Preservation of myocardial function after adenoviral gene transfer in isolated myocardium

S. E. Lehnart, P. M L Janssen, W. M. Franz, J. K. Donahue, J. H. Lawrence, E. Marbán, J. Prestle, G. Hasenfuss

Research output: Contribution to journalArticlepeer-review

10 Scopus citations


Adenoviral gene transfer to the heart represents a promising model for structure-function analyses. Rabbit hearts were subjected to an ex vivo perfusion protocol that achieves gene transfer in >90% of cardiac myocytes. Contractile function of isolated myocardial preparations of these hearts was then observed for 2 days in a recently developed trabecula culture system. In sham-infected hearts, the initial developed force (F(init)) (15.6 ± 3.7 mN/mm2; n = 12) did not change significantly after 48 h (17.0 ± 1.9 mN/mm2; P = 0.46). In adenovirus-infected preparations, F(init) (14.3 ± 1.8 mN/mm2; n = 21) did not significantly differ from the control (P = 0.75) and was unchanged after 48 h (15.3 ± 2.5 mN/mm2; P = 0.93). After 2 days of continuous contractions, we observed homogenous and high-level expression of the reporter genes LacZ coding for β-galactosidase and Luc coding for firefly luciferase. Luciferase activity increased more than 2,500-fold from background levels of 8.7 x 103 ± 5.0 x 103 relative light units (RLU)/mg protein (from hearts transfected with promotorless adenovirus with luciferase transgene construct AdNULLLuc, n = 5) to 23.4 x 106 ± 11.1 x 106 RLU/mg protein (from hearts tranfected with adenovirus with Rous sarcoma virus promotor and luciferase transgene construct AdRSVLuc, n = 5) in infected myocardial preparations (P <0.005). Our results demonstrate a new ex vivo approach to achieve homogenous and high-level expression of recombinant adenoviral genes in contracting myocardium without adverse functional effects.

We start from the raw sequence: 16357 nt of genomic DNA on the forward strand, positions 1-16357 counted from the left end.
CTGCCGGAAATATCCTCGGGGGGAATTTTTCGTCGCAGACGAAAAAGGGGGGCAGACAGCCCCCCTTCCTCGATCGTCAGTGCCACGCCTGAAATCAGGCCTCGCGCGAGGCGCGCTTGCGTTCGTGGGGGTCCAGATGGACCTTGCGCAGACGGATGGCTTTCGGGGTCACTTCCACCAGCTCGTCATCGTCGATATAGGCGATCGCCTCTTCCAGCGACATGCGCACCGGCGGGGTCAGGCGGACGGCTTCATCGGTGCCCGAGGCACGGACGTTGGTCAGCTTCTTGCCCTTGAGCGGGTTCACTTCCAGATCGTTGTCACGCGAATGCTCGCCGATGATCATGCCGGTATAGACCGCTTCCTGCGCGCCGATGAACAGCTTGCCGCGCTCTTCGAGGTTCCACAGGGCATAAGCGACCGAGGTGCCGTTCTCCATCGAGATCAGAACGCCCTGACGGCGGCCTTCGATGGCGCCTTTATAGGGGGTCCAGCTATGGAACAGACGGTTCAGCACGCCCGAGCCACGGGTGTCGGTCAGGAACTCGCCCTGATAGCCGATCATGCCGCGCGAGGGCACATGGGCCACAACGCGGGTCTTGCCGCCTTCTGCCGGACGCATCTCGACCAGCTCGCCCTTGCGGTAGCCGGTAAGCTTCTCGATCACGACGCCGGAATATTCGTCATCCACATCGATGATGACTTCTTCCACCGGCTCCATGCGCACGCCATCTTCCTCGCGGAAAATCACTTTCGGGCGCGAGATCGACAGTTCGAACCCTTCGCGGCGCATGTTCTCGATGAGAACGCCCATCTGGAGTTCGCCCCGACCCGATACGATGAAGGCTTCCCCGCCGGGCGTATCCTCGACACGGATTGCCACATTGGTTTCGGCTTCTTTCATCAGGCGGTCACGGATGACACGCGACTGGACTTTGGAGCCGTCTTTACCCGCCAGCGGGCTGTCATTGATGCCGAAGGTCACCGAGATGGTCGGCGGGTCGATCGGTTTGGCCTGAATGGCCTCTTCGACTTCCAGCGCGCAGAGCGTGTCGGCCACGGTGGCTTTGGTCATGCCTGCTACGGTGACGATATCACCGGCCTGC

Original languageEnglish (US)
JournalAmerican Journal of Physiology - Heart and Circulatory Physiology
Issue number3 48-3
StatePublished - 2000


  • Adenovirus
  • Rabbit
  • Trabecula

ASJC Scopus subject areas

  • Physiology
  • Physiology (medical)


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